Dehydration and IV Tips with Matt Cavallo

Dehydration and IV Tips

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Since being diagnosed with Multiple Sclerosis in 2005, the veins in my arms have been stuck well over a hundred times. My monthly Tysabri infusion alone has equaled 108 vein piercing injections once every 28 days dating back to February of 2007. Each time has been without incident. My nurses remark how I have big veins which are easy to thread. One nurse even called me a, “nursing students’ dream.” That was up until infusion 108.

I had a big vein popping out near my wrist that was running up my arm from my thumb.

“Matty, that one is calling to me”, said my infusion nurse.

“Go for it.” I replied.

“Lean forward,” he said, “turn your wrist to the right and tuck your thumb under your fingers.”Tysabri

I complied and turned my head to the right as I always do to avoid watching the needle pierce my flesh. I always figure that if I can’t see it go in then it shouldn’t hurt as much. Only today it stung like a wasp and felt like it was taking longer than usual.

“Matty, I’m sorry. Your skin is tough here today. I can push through, but I’m having trouble threading the needle.”

“The kids are away, so Jocelyn and I went to happy hour last night. I had a couple of margaritas.” I replied.

“Well, it does feel like you’re dehydrated. Alcohol is a diuretic.”

“I drank coffee too before I came here today.” I added.

“Caffeine is a diuretic as well. Not only that, the season is changing. With temps up in the hundreds again, we’re all probably more dehydrated than usual. Let’s try another location.”

The needle burned on the way out. I was a bit surprised because I had never needed to be stuck twice before for any reason. He tried again to thread the IV needle, only this time in the bend of my arm. Again, he failed.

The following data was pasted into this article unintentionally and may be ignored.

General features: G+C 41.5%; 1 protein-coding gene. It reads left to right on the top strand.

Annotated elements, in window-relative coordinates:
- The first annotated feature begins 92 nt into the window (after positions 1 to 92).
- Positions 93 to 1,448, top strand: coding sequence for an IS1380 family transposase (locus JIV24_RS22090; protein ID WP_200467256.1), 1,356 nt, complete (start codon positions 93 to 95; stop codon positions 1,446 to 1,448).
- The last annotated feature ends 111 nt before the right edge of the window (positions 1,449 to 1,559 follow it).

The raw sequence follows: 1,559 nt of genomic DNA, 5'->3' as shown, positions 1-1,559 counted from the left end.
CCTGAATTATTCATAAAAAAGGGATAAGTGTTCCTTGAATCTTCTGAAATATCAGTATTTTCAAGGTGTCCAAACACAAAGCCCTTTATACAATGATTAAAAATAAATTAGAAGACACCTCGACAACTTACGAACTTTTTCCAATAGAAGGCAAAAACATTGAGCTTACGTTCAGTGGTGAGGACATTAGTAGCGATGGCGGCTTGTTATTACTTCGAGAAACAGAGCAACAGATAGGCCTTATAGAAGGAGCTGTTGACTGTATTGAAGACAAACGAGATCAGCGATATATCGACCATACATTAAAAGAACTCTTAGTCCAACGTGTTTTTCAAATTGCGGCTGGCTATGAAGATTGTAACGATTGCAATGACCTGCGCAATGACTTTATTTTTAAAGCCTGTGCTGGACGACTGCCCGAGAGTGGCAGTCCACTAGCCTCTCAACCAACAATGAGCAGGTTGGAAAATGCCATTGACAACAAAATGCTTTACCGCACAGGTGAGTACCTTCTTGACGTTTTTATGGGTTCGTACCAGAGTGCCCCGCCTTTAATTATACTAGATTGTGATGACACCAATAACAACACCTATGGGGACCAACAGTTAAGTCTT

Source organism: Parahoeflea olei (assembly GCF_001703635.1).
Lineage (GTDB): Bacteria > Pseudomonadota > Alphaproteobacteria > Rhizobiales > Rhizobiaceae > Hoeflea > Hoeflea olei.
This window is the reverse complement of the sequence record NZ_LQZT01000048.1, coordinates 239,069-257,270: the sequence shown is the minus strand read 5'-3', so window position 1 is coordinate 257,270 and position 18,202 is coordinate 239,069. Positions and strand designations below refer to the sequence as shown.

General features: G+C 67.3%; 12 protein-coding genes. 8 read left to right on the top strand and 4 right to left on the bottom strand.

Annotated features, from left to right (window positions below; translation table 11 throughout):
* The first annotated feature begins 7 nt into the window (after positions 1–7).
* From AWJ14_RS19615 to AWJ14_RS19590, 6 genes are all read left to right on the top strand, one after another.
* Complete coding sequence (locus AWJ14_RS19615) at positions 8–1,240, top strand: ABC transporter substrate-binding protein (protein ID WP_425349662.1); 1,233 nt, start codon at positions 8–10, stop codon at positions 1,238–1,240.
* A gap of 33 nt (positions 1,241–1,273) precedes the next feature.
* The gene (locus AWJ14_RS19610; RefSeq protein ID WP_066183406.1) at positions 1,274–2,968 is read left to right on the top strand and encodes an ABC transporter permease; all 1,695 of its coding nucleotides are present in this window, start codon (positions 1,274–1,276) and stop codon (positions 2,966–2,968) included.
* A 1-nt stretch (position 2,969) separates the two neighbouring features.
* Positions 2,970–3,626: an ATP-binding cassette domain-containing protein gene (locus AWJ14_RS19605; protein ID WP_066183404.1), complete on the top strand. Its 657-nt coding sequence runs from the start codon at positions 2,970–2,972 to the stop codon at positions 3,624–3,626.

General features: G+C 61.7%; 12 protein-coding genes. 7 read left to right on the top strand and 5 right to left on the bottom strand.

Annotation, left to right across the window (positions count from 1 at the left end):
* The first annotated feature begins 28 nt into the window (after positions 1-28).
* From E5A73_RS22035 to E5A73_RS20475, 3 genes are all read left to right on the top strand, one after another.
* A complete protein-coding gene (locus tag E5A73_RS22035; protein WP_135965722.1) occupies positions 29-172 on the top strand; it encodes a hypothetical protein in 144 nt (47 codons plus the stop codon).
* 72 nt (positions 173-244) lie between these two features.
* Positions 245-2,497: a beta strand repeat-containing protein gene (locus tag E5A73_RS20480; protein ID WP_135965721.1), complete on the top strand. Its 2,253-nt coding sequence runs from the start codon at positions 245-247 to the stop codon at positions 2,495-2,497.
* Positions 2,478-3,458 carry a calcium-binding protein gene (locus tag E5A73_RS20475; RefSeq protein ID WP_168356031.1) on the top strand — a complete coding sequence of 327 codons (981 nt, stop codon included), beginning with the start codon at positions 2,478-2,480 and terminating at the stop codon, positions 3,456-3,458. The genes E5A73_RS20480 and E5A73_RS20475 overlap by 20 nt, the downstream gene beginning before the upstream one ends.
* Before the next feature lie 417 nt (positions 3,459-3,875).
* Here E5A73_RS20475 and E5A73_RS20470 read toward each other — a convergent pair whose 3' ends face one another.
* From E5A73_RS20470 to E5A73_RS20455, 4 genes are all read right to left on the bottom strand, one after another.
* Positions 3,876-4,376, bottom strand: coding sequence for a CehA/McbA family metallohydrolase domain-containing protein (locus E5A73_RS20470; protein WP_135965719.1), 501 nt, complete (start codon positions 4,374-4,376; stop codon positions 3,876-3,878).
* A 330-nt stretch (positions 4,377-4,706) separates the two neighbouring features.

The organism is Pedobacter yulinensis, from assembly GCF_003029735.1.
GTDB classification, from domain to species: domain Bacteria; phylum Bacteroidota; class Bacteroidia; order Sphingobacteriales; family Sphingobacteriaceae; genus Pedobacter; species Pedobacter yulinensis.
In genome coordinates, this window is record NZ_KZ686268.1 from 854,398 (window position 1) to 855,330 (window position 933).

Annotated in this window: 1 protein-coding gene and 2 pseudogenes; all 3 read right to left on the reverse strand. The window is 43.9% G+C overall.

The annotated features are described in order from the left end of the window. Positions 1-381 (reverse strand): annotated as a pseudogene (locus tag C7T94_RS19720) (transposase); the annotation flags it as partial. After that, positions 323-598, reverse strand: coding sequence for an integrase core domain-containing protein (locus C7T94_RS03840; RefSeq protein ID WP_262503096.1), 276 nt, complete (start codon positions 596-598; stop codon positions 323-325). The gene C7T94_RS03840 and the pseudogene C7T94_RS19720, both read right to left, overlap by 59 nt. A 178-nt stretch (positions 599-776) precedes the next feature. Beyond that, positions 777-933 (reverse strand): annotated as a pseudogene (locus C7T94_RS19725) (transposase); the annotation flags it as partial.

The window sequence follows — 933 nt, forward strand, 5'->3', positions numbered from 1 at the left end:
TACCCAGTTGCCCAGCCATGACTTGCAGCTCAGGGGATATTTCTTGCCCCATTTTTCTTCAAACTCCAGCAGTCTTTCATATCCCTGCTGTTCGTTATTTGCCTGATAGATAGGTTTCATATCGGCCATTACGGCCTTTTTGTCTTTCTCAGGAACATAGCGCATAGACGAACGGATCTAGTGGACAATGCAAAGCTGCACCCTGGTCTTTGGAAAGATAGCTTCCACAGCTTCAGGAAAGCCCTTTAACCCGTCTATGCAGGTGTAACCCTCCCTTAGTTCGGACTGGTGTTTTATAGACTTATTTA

“Matty, I don’t know what it is today. Your veins are really constricted. Usually they are as wide as a fire hose, but today they are like a garden hose. I’m sorry about this.” The nurse apologized as he pulled the needle from arm.

“No worries.” I replied, “It happens to the best of us. I’ve also been riding my bike about 10 miles a day trying to get into shape. That is probably adding to my dehydration. I also usually put lotion on before I come in, but forgot today.”

The third time was a charm as he threaded the needle into a vein in my left arm without incident. While the multiple needle sticks was not the fault of my nurse, it was definitely something I want to avoid happening again. Here are the three tips I am going to try to do before every infusion:

  1. The night before an infusion, I am going to avoid alcohol and the morning of the infusion I will limit my caffeine intake.
  2. I will regularly use lotion to ensure my skin is supple and hydrated.
  3. I will make sure to drink plenty of water. The amount of water you need on a daily basis depends on your weight and activity level.  (Click Here for a helpful link that can help you determine how much water you need per day.)

If I follow these three tips, I should lessen my risk of needing multiple attempts to thread my monthly IV. While there is no guarantee that this will work, chance favors the well-prepared, or in this case, the well hydrated.



2 thoughts on “Dehydration and IV Tips

  1. Hey Matt,
    how long have you been on Tysabri ? Did your Neurologist test you for the J.C. Virus before you started the infusions ?

    Sandy M.S. since 2001
    San Diego, CA.

    1. Hey Sandy! I’ve been on Tysabri since February of 2007. Back then, there was no JCV testing. I’ve been tested since and I am JCV negative.

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